French President Francois Hollande on Wednesday warned of the “end of Europe” if EU member states fail to remain united to tackle the refugee, euro currency and other crises.
“We need not less Europe but more Europe. Europe must affirm itself otherwise we will see the end of Europe, our demise,” Hollande said in a landmark joint address to the European Parliament with German Chancellor Angela Merkel.
The French president also said Europe reacted too slowly to the turmoil on its borders that produced a huge wave of refugees
“I acknowledge that Europe was slow in understanding that tragedy in the Middle East or Africa could not but have consequences for Europe itself,” he said.
For her part Merkel said that the European Union's asylum rules were “obsolete” as they put the burden on EU states where migrants first arrive to process claims for refugee status.
“The Dublin process, in its current form, is obsolete,” Merkel said in a joint speech to the European Parliament with French President Francois Hollande, calling for a new procedure to spread out asylum seekers “fairly”.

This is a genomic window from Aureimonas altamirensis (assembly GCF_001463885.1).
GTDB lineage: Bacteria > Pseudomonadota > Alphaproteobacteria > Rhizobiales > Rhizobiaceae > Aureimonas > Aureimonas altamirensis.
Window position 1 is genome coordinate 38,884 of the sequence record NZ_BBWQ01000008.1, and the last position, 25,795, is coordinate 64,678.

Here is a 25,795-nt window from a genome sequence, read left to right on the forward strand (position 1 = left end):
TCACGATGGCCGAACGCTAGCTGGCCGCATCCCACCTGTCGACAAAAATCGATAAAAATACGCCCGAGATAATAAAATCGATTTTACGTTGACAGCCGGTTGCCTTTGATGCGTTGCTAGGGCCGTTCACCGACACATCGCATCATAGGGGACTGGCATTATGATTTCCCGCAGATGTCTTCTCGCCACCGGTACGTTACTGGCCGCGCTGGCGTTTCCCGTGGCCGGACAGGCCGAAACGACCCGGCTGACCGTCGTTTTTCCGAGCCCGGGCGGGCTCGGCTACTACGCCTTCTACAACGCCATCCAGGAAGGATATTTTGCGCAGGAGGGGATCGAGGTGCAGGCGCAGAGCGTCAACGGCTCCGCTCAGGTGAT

On the subject of Syria Hollande said failure to act risks stoking a “total war” in the Middle East.
“What happens in Syria concerns Europe, what happens there will determine the balance of the whole region for a long time,” Hollande said.
“If we leave these religious clashes between Sunnis and Shiites, they will grow. Don't think we will be sheltered, this will be a total war.”
The historic address was the first time the leaders of the two countries have made a joint address in Strasbourg since 1989, when François Mitterrand and Helmet Kohl were in charge of the two countries.
“This is a historic visit for historically difficult times. The EU is facing immense challenges and requires strong commitment by its leaders,” Schulz said in a statement announcing the visit.
“It is an important signal that such commitment will be made in front of Europe's democratically elected representatives,” added Schulz.
Merkel and Hollande, the leaders of the European Union's two biggest economies, have played a leading role in a series of challenges that have gripped the 28-nation bloc, ranging from the migrant crisis to the Greek debt saga and the conflict in Ukraine.